This image was taken by an advanced high-performance NASA Hubble Space Telescope wide-field camera covering the optical and near parts of the spectrum. And although hundreds of distant stars and galaxies are located on this photo, there is one nuance - Hubble then studied a specific object!
No, there is no mistake. The camera uses two detectors: the first deals with the object under investigation, in this case the star cluster NGC 299, and the second adjusts the space “under” it. And this is what we are seeing here.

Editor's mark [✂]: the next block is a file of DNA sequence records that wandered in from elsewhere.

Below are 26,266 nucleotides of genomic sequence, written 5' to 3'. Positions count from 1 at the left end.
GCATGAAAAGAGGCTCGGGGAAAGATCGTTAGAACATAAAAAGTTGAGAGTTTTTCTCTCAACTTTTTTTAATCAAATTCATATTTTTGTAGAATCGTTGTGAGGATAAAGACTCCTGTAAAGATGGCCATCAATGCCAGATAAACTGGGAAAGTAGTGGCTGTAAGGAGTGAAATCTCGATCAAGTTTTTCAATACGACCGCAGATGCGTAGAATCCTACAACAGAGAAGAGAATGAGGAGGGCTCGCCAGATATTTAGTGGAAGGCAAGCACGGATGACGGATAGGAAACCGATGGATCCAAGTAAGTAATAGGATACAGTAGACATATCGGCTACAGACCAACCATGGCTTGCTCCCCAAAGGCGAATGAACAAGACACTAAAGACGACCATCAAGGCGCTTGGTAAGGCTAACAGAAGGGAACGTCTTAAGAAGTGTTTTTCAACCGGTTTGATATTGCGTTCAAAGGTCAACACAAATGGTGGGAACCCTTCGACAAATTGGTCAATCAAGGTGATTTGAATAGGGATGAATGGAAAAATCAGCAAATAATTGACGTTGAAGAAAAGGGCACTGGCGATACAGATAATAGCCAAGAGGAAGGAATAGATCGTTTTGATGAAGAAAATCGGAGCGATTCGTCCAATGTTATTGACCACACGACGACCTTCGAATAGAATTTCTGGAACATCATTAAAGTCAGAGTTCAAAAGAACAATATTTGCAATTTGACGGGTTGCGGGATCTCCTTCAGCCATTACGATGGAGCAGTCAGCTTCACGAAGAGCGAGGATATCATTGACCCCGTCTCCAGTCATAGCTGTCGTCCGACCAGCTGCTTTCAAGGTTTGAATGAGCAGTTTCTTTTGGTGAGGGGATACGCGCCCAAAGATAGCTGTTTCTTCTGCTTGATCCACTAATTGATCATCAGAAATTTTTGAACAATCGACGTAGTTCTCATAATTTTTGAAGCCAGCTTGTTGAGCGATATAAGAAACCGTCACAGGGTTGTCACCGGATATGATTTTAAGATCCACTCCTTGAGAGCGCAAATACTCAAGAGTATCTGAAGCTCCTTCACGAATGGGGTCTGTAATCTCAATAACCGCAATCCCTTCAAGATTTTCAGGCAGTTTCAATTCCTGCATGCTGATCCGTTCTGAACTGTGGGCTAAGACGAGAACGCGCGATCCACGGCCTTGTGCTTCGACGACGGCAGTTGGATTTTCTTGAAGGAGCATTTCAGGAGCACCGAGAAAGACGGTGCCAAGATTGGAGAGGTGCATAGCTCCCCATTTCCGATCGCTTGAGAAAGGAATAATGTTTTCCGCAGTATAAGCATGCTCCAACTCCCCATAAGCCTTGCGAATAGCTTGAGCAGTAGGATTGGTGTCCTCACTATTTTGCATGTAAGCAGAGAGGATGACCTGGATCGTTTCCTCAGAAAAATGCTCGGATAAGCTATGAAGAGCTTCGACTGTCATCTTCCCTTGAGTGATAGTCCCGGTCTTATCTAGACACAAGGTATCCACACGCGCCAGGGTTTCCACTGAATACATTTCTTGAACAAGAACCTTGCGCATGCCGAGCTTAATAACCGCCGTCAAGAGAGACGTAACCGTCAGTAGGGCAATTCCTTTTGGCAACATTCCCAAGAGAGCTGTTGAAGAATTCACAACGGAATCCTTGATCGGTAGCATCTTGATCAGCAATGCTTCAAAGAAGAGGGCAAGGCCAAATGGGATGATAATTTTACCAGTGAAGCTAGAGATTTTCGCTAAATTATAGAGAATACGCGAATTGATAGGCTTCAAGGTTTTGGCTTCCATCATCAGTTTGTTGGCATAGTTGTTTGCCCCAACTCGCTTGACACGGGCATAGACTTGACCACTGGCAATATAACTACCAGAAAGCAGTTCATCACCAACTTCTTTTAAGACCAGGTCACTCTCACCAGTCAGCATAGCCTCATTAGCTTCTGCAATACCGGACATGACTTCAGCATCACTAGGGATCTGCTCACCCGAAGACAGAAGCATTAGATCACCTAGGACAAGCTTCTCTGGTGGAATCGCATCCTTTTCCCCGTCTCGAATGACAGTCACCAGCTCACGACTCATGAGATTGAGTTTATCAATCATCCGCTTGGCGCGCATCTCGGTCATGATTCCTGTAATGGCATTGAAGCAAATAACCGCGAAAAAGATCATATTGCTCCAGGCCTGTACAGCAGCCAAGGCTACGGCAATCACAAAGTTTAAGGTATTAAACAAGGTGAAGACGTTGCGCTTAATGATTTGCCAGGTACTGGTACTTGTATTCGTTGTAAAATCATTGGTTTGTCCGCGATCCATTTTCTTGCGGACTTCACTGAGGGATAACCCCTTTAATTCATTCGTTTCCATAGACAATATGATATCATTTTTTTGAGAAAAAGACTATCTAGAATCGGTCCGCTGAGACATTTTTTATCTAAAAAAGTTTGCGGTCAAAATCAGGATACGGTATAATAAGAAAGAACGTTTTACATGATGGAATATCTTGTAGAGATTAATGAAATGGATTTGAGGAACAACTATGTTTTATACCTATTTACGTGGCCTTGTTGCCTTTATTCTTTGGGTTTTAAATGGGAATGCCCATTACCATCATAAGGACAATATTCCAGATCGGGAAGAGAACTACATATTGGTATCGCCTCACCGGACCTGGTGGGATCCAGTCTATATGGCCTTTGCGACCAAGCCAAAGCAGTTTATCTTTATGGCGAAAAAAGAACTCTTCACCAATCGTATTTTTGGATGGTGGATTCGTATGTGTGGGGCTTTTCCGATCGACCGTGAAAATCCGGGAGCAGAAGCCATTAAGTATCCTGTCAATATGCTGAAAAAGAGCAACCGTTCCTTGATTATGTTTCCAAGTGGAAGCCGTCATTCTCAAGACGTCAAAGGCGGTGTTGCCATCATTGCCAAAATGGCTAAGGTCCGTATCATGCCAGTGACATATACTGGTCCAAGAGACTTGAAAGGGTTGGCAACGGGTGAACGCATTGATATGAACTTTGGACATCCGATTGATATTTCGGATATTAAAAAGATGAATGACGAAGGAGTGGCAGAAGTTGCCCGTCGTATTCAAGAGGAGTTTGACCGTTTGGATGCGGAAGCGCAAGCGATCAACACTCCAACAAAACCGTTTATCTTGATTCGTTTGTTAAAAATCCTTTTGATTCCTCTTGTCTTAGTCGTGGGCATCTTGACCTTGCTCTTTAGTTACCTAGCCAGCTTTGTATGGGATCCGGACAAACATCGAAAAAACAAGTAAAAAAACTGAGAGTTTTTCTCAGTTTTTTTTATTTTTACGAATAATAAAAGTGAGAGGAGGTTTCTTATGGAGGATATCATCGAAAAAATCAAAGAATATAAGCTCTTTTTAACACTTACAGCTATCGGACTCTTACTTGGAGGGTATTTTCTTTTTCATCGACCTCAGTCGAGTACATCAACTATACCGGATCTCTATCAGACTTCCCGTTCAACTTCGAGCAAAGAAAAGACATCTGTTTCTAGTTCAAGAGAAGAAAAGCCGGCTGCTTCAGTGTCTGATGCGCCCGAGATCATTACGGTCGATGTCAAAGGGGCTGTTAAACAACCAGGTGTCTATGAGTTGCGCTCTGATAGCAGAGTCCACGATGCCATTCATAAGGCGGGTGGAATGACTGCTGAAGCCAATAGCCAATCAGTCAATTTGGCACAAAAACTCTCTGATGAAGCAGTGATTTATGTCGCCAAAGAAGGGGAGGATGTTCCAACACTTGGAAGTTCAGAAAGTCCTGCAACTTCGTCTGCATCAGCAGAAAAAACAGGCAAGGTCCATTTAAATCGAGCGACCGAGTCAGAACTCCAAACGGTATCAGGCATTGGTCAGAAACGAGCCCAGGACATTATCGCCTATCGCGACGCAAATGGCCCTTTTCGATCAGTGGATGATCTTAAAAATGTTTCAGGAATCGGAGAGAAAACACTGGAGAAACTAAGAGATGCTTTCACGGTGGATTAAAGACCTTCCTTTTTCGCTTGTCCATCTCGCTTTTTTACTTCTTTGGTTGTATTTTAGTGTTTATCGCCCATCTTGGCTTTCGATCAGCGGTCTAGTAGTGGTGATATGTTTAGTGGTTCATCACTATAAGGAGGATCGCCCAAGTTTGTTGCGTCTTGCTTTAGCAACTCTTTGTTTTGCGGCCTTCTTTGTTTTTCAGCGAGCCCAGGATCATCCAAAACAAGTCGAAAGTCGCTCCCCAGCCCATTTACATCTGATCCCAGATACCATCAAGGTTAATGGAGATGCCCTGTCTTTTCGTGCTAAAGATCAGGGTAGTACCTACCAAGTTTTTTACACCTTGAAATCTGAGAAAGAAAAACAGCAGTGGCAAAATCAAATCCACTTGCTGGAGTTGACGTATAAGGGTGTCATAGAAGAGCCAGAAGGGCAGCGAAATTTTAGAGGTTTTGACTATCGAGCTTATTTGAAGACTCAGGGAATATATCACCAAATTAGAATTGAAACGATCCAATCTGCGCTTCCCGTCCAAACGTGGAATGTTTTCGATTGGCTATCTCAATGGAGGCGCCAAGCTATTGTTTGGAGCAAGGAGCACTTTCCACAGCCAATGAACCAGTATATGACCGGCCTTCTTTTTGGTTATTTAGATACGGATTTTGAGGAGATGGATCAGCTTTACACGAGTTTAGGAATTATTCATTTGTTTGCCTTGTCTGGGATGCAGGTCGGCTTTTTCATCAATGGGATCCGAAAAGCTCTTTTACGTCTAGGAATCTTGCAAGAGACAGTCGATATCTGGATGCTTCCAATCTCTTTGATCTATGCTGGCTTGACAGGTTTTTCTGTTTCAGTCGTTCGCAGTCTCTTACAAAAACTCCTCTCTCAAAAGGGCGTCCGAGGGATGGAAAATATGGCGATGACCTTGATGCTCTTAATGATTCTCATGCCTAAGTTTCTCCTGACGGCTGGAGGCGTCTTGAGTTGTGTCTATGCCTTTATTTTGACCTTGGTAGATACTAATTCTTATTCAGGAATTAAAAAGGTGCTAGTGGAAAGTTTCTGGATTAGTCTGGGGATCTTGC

From a technical point of view, this is like a “backdrop” or “background” for a real object of study. But space is so active that this field of celestial bodies is of interest in itself. At first it seems that these are only stars, but spiral galaxies are also located here (swirling “arms” are moving away from the center). Fuzzy galaxies can be ellipses. And in some of them there are millions of stars, but they are so far away that we see only a general light, resembling the size of a whole single star. Bright blue dots are hot stars with a cross-shaped glow created by the secondary mirror of the telescope. Red dots are colder stars in the red giant stage (when the star dies and expands).